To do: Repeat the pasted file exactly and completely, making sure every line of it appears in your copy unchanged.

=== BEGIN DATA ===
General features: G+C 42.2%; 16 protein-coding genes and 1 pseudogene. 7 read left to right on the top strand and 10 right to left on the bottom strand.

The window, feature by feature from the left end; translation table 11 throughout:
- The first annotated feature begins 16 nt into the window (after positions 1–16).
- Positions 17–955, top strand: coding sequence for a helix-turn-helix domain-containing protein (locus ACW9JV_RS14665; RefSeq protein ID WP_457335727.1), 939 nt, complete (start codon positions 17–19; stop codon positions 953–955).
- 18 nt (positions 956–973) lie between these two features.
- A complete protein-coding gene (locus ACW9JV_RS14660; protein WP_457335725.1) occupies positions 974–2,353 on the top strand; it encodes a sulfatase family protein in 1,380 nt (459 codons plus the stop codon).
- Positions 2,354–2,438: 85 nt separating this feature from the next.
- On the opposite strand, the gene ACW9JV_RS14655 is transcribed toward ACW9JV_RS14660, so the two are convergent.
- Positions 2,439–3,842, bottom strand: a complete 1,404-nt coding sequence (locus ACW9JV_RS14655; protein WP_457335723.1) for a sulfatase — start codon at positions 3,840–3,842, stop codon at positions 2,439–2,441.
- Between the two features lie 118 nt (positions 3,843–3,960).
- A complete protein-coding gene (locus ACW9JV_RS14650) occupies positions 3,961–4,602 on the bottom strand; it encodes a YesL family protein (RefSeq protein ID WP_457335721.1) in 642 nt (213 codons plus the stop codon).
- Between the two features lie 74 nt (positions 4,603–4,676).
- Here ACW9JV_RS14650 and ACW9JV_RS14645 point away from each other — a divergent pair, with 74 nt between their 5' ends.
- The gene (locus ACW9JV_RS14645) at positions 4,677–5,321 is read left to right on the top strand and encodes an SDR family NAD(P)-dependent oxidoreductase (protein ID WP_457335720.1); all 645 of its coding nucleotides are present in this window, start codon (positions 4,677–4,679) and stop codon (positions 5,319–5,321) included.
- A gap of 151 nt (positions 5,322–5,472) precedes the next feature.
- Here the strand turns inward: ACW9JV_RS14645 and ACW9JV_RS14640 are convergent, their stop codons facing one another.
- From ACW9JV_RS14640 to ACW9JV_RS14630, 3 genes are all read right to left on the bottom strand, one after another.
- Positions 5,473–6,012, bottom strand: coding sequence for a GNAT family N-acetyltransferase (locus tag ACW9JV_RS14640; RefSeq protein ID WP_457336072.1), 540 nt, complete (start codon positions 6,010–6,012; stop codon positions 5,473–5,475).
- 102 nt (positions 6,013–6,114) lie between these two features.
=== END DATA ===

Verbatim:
General features: G+C 42.2%; 16 protein-coding genes and 1 pseudogene. 7 read left to right on the top strand and 10 right to left on the bottom strand.

The window, feature by feature from the left end; translation table 11 throughout:
- The first annotated feature begins 16 nt into the window (after positions 1–16).
- Positions 17–955, top strand: coding sequence for a helix-turn-helix domain-containing protein (locus ACW9JV_RS14665; RefSeq protein ID WP_457335727.1), 939 nt, complete (start codon positions 17–19; stop codon positions 953–955).
- 18 nt (positions 956–973) lie between these two features.
- A complete protein-coding gene (locus ACW9JV_RS14660; protein WP_457335725.1) occupies positions 974–2,353 on the top strand; it encodes a sulfatase family protein in 1,380 nt (459 codons plus the stop codon).
- Positions 2,354–2,438: 85 nt separating this feature from the next.
- On the opposite strand, the gene ACW9JV_RS14655 is transcribed toward ACW9JV_RS14660, so the two are convergent.
- Positions 2,439–3,842, bottom strand: a complete 1,404-nt coding sequence (locus ACW9JV_RS14655; protein WP_457335723.1) for a sulfatase — start codon at positions 3,840–3,842, stop codon at positions 2,439–2,441.
- Between the two features lie 118 nt (positions 3,843–3,960).
- A complete protein-coding gene (locus ACW9JV_RS14650) occupies positions 3,961–4,602 on the bottom strand; it encodes a YesL family protein (RefSeq protein ID WP_457335721.1) in 642 nt (213 codons plus the stop codon).
- Between the two features lie 74 nt (positions 4,603–4,676).
- Here ACW9JV_RS14650 and ACW9JV_RS14645 point away from each other — a divergent pair, with 74 nt between their 5' ends.
- The gene (locus ACW9JV_RS14645) at positions 4,677–5,321 is read left to right on the top strand and encodes an SDR family NAD(P)-dependent oxidoreductase (protein ID WP_457335720.1); all 645 of its coding nucleotides are present in this window, start codon (positions 4,677–4,679) and stop codon (positions 5,319–5,321) included.
- A gap of 151 nt (positions 5,322–5,472) precedes the next feature.
- Here the strand turns inward: ACW9JV_RS14645 and ACW9JV_RS14640 are convergent, their stop codons facing one another.
- From ACW9JV_RS14640 to ACW9JV_RS14630, 3 genes are all read right to left on the bottom strand, one after another.
- Positions 5,473–6,012, bottom strand: coding sequence for a GNAT family N-acetyltransferase (locus tag ACW9JV_RS14640; RefSeq protein ID WP_457336072.1), 540 nt, complete (start codon positions 6,010–6,012; stop codon positions 5,473–5,475).
- 102 nt (positions 6,013–6,114) lie between these two features.